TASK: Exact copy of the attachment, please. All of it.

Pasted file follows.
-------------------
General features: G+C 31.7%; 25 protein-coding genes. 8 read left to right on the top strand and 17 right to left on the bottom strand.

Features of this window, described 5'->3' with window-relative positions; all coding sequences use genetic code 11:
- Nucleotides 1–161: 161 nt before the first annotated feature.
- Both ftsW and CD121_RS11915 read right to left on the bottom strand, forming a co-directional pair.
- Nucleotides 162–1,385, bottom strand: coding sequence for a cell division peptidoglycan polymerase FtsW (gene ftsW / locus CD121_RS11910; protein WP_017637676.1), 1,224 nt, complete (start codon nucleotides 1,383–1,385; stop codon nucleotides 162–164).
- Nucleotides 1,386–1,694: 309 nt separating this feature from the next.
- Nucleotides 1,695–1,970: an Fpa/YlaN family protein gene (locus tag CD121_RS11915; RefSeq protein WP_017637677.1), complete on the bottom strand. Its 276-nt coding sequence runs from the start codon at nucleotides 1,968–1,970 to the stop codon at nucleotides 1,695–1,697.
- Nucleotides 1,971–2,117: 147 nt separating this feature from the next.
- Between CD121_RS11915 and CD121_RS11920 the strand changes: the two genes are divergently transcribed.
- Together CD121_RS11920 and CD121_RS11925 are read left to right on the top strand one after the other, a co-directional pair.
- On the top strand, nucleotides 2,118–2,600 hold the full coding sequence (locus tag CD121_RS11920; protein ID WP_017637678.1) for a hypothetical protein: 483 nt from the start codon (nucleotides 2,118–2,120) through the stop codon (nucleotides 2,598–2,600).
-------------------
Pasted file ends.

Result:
General features: G+C 31.7%; 25 protein-coding genes. 8 read left to right on the top strand and 17 right to left on the bottom strand.

Features of this window, described 5'->3' with window-relative positions; all coding sequences use genetic code 11:
- Nucleotides 1–161: 161 nt before the first annotated feature.
- Both ftsW and CD121_RS11915 read right to left on the bottom strand, forming a co-directional pair.
- Nucleotides 162–1,385, bottom strand: coding sequence for a cell division peptidoglycan polymerase FtsW (gene ftsW / locus CD121_RS11910; protein WP_017637676.1), 1,224 nt, complete (start codon nucleotides 1,383–1,385; stop codon nucleotides 162–164).
- Nucleotides 1,386–1,694: 309 nt separating this feature from the next.
- Nucleotides 1,695–1,970: an Fpa/YlaN family protein gene (locus tag CD121_RS11915; RefSeq protein WP_017637677.1), complete on the bottom strand. Its 276-nt coding sequence runs from the start codon at nucleotides 1,968–1,970 to the stop codon at nucleotides 1,695–1,697.
- Nucleotides 1,971–2,117: 147 nt separating this feature from the next.
- Between CD121_RS11915 and CD121_RS11920 the strand changes: the two genes are divergently transcribed.
- Together CD121_RS11920 and CD121_RS11925 are read left to right on the top strand one after the other, a co-directional pair.
- On the top strand, nucleotides 2,118–2,600 hold the full coding sequence (locus tag CD121_RS11920; protein ID WP_017637678.1) for a hypothetical protein: 483 nt from the start codon (nucleotides 2,118–2,120) through the stop codon (nucleotides 2,598–2,600).